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When marine scientists begin to see huge chunks bitten out of enormous dolphins, and they can’t identify the tooth marks as those of any sea creature that they know of, they become concerned and intrigued. The group of scientists begins to track the mysterious beasts up the California coast, coming closer and closer to what seems to be a group of prehistoric manta rays that has evolved into a massive predatory machine. Finally they converge upon the mantas, only to discover the horrifying fact that the leader has figured out how to fly and is attacking people on a remote island in the area. Then the real hunt begins—but will the scientists be the hunters or the prey?
Dave Freedman spins an utterly gripping tale, weaving science and thriller in the manner of Jurassic Park and Jaws.
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DAVE FREEDMAN lives in Southern California with his wife. He holds a bachelor of science degree from Princeton and a master's degree from Harvard. Natural Selection is his first novel.From The Washington Post:
Dave Freedman opens Natural Selection with a transparent Hollywood tagline: "Monsters aren't real . . . Are they?" He moves through a dry outline of his speculative conceits concerning evolution. And he concludes: "Soon a small group of men and women will come face-to-face with a living nightmare. And then, even the skeptics among them will realize not only that monsters are real, but that evolution has just made the most horrifying one of them all."
As a dramatic introduction to the story waiting in the wings, this is an utter misstep, emblematic of several subsequent amateur gaffes in this debut novel.
Still, readers who persist past this awkward introduction and overlook intermittent wince-worthy sentences will find an earnest Michael Crichton-style thriller that respects science and its audience's intellect, while delivering a modest number of chills.
Six scientists -- Phil, Jason, Lisa, Darryl, Craig and Monique -- aboard a well-equipped research vessel, funded by a dot-com millionaire named Harry Ackerman, are conducting commercial investigations into the deep-sea lives of various species of manta rays. Several anomalies lead them to believe that a new type of ray has begun to emerge. And the giant unprecedented beastie soon proves itself to be a master predator. So far, so bad, for life in the sea. But when this critter exhibits the ability to fly and breathe air, humanity itself is threatened. As the mutant rays colonize a state park along California's coast, gobbling bears, deer and the occasional jogger, our team finds its mission changing from documentation to defensive survival.
Freedman introduces his protagonists economically, sketching them in bold bright colors that substitute for depth. Ackerman is capitalism personified, in both its good and bad aspects. Jason, the leader of the scientists, is an anal perfectionist loner. Darryl is a mystical Afro-Amerindian "former ROTC member," his wife, Monique, a supportive helpmeet yearning to start a family. Craig is Darryl's best buddy. Lisa is career-motivated but caring. Whiny, insecure Phil, who looks at first to be an obvious "redshirt" -- the guy fated to die early, as in the old Star Trek episodes -- proves to have facets of both selfishness and selflessness. Relations among the cast involve a lot of nickname usage -- "Hoss," "Soccer Mom," "Big Dog" -- while a budding love affair between Jason and Lisa provides the requisite romance. Jumps in point-of-view among the characters -- sometimes disconcertingly between adjacent paragraphs -- frustrate our identification with any single hero.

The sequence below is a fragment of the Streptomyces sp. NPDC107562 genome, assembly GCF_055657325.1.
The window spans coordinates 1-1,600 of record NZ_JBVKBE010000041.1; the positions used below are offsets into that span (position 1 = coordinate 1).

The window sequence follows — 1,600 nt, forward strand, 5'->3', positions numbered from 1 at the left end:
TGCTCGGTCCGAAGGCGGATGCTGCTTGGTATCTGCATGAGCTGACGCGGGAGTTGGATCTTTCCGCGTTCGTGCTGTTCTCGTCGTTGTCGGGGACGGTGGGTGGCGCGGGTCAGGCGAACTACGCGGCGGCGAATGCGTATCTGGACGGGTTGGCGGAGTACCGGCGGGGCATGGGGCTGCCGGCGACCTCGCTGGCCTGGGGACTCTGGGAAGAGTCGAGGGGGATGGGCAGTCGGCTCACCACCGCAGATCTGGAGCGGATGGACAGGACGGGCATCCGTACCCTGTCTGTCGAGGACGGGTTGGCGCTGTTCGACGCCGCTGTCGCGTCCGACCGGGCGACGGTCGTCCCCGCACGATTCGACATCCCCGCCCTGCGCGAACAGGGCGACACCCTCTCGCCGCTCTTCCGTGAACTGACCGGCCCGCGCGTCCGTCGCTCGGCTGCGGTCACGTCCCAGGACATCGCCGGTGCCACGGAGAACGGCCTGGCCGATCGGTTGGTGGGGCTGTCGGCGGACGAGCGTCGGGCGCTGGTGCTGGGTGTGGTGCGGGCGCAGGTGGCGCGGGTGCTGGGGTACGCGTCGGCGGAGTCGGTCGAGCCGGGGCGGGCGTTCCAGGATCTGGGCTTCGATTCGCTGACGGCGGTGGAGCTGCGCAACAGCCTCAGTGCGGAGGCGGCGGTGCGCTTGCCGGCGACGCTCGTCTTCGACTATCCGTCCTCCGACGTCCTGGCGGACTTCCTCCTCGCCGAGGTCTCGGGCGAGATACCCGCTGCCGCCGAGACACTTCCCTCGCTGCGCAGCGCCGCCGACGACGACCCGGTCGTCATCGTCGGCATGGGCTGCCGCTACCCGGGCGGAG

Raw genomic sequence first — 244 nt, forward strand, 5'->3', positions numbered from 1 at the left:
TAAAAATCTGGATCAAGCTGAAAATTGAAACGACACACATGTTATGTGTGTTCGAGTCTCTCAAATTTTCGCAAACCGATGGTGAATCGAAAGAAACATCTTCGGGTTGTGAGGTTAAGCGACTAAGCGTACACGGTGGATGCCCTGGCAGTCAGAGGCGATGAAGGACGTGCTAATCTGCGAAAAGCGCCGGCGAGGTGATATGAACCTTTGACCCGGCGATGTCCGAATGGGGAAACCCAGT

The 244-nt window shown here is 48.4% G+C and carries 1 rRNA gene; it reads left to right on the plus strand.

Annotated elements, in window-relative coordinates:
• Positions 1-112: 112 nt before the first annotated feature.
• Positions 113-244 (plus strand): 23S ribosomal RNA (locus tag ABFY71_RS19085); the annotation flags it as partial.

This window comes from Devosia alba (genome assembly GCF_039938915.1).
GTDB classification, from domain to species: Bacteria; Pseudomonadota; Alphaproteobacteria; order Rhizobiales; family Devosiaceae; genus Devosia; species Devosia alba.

The intelligent mantas also let us into their thought process, and Freedman generally manages to avoid the trap of anthropomorphism, providing insights into the environmental pressures the critters face and their natural urges.
In fact, Freedman's portrayal of the scientific process and of natural forces is the best thing about this book. In a day and age when "intelligent design" is touted as a respectable credo, a piece of pop entertainment that takes the time to uphold Darwin's thesis in readable fashion is to be heartily endorsed, even if the book speeds up evolution to a ridiculous rate.
Freedman's prose is serviceable, and he has a knack for using common objects to make the uncanny believable. For instance: "The closed mouth [of the ray] was the size of a snow shovel, with horns like stumpy soda cans sticking out on either side." But now and then his reach exceeds his grasp. Darryl is "the size of a professional athlete." Now is that a jockey, a golfer, a bowler or a quarterback?
The climax of Freedman's book is small-scale: one manta ray against six humans. Although he speculates on larger scenarios, he resolutely avoids depicting the global implications of his monsters, as John Wyndham did in The Day of the Triffids (1951), or even as Alfred Hitchcock did in "The Birds" (1963). Too bad.
For boldness of global scope, Freedman might have emulated an episode of "The Simpsons" in which humanity is deposed from its throne atop all creation and driven into an aquatic niche by vengeful, super-intelligent dolphins led by "King Snorky." In that one vignette, Freedman's entire thesis and plot are encapsulated with unforgettable humor. And you got to see Homer sock a bottlenose in the snout.
Reviewed by Paul Di Filippo
Copyright 2006, The Washington Post. All Rights Reserved.
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Book Description Hyperion, United States, 2007. Paperback. Condition: New. Brand New Book. Seller Inventory # LVN9781401308575
Book Description Hyperion, 2006. Paperback. Condition: New. Seller Inventory # DADAX1401308570
Book Description Hachette Books, 2006. Condition: New. book. Seller Inventory # M1401308570